This Week’s Sky at a Glance, June 17 – June 24 ~by Curt Nason
With the late sunsets and extended twilight near the summer solstice, it is quite late before the constellations emerge. Therefore, I will give my fingers a rest and concentrate on the affairs of the solar system.
This Week in the Solar System
Saturday’s sunrise in Moncton is at 5:27 am and sunset will occur at 9:12 pm, giving 15 hours, 45 minutes of daylight (5:35 am and 9:14 pm in Saint John). Next Saturday the Sun will rise at 5:28 am and set at 9:14 pm, giving 15 hours, 46 minutes of daylight (5:36 am and 9:15 pm in Saint John). The Sun reaches its most northerly declination at 1:24 am on Wednesday, marking the summer solstice in the northern hemisphere. Roll out those lazy, hazy, crazy days of summer.
The Moon is at third quarter on the morning of June 17 and it is new just before midnight next Friday. That it goes through a quarter phase in less than seven days indicates it is near perigee, its closest to Earth, at which time it orbits faster. Perigee occurs on Friday morning, bringing very high tides for next weekend. Jupiter and Saturn will delight evening observers for the next few months. On Monday a telescope at high magnification might reveal Jupiter’s moons Io and Europa in transit before 10:27 pm. A somewhat easier task will be observing the shadows of those moons on the planet’s cloud tops between 11:04 and 11:38 pm. Saturn is at its best viewing for the next 15 years, just past opposition and with the rings about as wide open as they get.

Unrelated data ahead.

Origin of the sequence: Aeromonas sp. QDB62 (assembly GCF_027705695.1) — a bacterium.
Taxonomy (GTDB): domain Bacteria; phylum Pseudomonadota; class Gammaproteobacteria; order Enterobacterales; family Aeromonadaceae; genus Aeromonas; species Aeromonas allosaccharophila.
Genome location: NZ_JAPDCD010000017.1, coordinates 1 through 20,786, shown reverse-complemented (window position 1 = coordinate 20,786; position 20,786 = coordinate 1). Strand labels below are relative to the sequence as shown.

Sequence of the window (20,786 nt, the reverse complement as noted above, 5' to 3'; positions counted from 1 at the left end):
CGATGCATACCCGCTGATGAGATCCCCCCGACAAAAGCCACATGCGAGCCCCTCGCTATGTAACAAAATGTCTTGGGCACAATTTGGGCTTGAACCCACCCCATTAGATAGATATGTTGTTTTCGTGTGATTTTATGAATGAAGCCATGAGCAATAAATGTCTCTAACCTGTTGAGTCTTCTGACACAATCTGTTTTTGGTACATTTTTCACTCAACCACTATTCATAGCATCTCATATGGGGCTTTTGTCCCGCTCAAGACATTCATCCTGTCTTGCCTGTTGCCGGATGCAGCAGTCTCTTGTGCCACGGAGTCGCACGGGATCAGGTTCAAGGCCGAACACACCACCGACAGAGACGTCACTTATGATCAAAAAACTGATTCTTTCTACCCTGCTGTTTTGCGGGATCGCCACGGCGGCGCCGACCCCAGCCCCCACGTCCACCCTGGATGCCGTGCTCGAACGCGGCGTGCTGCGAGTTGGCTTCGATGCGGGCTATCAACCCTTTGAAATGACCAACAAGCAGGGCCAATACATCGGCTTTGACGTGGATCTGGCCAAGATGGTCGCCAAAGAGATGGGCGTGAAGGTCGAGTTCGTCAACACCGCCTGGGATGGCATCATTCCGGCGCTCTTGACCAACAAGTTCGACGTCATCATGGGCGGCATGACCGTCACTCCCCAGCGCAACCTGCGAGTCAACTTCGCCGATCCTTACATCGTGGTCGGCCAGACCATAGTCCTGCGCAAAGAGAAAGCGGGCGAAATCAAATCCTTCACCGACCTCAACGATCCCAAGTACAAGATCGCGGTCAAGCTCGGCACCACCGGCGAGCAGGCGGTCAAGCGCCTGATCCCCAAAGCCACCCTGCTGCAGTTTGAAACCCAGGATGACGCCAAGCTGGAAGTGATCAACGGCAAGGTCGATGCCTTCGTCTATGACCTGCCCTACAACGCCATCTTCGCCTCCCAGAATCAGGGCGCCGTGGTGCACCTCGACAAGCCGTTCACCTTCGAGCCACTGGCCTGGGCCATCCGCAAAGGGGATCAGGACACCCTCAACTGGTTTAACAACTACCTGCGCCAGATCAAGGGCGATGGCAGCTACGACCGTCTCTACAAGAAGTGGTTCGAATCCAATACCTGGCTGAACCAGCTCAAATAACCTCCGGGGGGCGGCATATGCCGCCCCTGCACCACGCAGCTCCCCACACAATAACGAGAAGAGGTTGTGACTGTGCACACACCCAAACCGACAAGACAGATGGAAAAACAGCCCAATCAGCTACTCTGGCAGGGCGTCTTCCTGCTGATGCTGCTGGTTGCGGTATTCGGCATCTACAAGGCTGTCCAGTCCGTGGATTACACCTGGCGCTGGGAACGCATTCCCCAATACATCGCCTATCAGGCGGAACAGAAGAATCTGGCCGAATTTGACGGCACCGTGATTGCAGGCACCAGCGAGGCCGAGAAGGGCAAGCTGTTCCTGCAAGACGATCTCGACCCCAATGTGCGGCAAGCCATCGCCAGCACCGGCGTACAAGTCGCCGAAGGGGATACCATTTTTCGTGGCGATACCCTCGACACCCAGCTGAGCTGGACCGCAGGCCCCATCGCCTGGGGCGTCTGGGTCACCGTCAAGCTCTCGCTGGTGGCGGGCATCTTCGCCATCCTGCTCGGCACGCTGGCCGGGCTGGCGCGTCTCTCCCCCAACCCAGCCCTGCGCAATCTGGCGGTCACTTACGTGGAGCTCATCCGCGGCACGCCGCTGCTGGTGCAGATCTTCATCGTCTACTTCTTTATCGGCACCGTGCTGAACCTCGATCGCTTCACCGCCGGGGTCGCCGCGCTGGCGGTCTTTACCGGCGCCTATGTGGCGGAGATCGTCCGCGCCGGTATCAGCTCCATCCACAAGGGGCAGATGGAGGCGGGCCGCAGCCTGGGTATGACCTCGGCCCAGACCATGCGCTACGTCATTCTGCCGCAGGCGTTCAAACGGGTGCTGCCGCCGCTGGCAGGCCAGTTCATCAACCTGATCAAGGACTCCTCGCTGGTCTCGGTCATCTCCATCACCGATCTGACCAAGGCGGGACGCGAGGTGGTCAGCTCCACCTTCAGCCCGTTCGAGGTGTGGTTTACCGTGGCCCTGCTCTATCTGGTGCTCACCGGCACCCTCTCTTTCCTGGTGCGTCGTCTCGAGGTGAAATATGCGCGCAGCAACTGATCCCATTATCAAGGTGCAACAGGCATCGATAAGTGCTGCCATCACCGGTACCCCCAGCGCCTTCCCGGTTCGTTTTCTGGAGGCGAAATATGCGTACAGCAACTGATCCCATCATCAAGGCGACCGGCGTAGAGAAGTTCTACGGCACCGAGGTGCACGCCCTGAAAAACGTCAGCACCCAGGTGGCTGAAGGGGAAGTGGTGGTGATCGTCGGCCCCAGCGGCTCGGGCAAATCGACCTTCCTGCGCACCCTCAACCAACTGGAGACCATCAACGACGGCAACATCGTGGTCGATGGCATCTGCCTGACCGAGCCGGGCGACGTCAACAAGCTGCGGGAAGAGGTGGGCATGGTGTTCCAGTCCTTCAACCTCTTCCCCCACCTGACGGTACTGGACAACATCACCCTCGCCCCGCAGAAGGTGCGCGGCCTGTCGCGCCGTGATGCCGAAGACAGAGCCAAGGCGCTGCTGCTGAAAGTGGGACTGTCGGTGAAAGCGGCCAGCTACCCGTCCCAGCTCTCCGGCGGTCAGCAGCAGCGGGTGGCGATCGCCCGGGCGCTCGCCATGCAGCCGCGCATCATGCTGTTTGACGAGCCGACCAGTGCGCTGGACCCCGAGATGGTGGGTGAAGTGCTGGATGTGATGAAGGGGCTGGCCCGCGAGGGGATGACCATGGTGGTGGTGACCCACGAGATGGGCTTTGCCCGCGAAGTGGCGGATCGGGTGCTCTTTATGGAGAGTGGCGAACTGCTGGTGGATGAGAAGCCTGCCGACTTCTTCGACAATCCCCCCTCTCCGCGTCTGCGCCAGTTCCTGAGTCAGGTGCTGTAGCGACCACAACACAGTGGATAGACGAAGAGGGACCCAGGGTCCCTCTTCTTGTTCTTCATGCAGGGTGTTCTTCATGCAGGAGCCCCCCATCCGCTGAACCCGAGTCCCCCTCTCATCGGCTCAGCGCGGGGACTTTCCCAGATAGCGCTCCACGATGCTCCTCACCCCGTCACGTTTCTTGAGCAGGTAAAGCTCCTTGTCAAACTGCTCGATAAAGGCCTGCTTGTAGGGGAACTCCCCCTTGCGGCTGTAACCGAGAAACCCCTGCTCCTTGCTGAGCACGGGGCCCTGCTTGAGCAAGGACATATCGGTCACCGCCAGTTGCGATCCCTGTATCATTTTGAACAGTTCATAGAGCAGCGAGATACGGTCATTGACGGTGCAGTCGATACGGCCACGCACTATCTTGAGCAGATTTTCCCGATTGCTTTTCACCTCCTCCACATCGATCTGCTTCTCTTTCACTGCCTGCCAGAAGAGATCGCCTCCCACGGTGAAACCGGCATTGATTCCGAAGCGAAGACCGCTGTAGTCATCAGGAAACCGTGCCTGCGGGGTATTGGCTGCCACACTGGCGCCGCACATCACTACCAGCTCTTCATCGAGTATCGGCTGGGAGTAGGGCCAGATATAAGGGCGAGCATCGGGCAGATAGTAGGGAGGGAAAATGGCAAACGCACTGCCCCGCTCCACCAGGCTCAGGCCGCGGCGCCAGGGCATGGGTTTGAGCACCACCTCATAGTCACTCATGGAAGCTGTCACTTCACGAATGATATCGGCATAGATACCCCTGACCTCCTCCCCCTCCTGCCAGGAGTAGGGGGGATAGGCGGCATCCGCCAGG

Venus rises two hours before the Sun and dominates the morning sky with its brilliance. Mercury is at superior conjunction behind the Sun on Wednesday, and it will join Jupiter and Saturn in the evening sky early next month. Mars is pretty much on summer vacation. It won’t be readily visible until mid-September in the morning sky.
If you have yet to plan your summer vacation, here are some opportunities to observe the sky through a variety of telescopes. RASC NB will be participating in a Canada-wide star party on July 29 with observing at Mactaquac Provincial Park and at the Irving Nature Park in Saint John. Weekend star parties with RASC NB members and park staff are being held at Mount Carleton on August 11-13 at the height of the Perseid meteor shower, at Fundy on September 15-17, and at Kouchibouguac on September 22-24. The summer astronomical highlight will be a partial eclipse of the Sun on the afternoon of August 21. RASC NB members will be offering safe views of this event through filtered telescopes and a limited number of free eclipse glasses for personal viewing. Locations will be provided in the August reports.
Questions? Contact Curt Nason.